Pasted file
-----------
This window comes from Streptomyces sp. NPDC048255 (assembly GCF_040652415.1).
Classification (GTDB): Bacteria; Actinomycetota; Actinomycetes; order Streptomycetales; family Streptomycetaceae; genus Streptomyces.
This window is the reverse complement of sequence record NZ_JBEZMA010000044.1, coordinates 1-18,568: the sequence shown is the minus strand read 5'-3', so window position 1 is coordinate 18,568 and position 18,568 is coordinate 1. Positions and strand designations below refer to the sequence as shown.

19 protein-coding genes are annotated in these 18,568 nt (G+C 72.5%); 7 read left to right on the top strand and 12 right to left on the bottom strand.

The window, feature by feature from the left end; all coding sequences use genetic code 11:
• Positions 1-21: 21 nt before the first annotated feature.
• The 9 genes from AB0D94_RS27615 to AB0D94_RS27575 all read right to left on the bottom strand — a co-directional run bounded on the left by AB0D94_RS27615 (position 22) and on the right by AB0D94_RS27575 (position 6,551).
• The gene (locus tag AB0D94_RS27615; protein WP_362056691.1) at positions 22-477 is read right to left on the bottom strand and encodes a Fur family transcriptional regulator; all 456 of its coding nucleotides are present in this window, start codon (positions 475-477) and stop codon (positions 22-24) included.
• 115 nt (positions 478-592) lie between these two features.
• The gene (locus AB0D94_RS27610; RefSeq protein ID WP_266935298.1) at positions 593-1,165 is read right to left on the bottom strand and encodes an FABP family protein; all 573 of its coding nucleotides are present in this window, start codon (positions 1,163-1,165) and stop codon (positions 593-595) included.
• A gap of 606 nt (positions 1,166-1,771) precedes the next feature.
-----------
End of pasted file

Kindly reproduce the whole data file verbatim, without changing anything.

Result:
This window comes from Streptomyces sp. NPDC048255 (assembly GCF_040652415.1).
Classification (GTDB): Bacteria; Actinomycetota; Actinomycetes; order Streptomycetales; family Streptomycetaceae; genus Streptomyces.
This window is the reverse complement of sequence record NZ_JBEZMA010000044.1, coordinates 1-18,568: the sequence shown is the minus strand read 5'-3', so window position 1 is coordinate 18,568 and position 18,568 is coordinate 1. Positions and strand designations below refer to the sequence as shown.

19 protein-coding genes are annotated in these 18,568 nt (G+C 72.5%); 7 read left to right on the top strand and 12 right to left on the bottom strand.

The window, feature by feature from the left end; all coding sequences use genetic code 11:
• Positions 1-21: 21 nt before the first annotated feature.
• The 9 genes from AB0D94_RS27615 to AB0D94_RS27575 all read right to left on the bottom strand — a co-directional run bounded on the left by AB0D94_RS27615 (position 22) and on the right by AB0D94_RS27575 (position 6,551).
• The gene (locus tag AB0D94_RS27615; protein WP_362056691.1) at positions 22-477 is read right to left on the bottom strand and encodes a Fur family transcriptional regulator; all 456 of its coding nucleotides are present in this window, start codon (positions 475-477) and stop codon (positions 22-24) included.
• 115 nt (positions 478-592) lie between these two features.
• The gene (locus AB0D94_RS27610; RefSeq protein ID WP_266935298.1) at positions 593-1,165 is read right to left on the bottom strand and encodes an FABP family protein; all 573 of its coding nucleotides are present in this window, start codon (positions 1,163-1,165) and stop codon (positions 593-595) included.
• A gap of 606 nt (positions 1,166-1,771) precedes the next feature.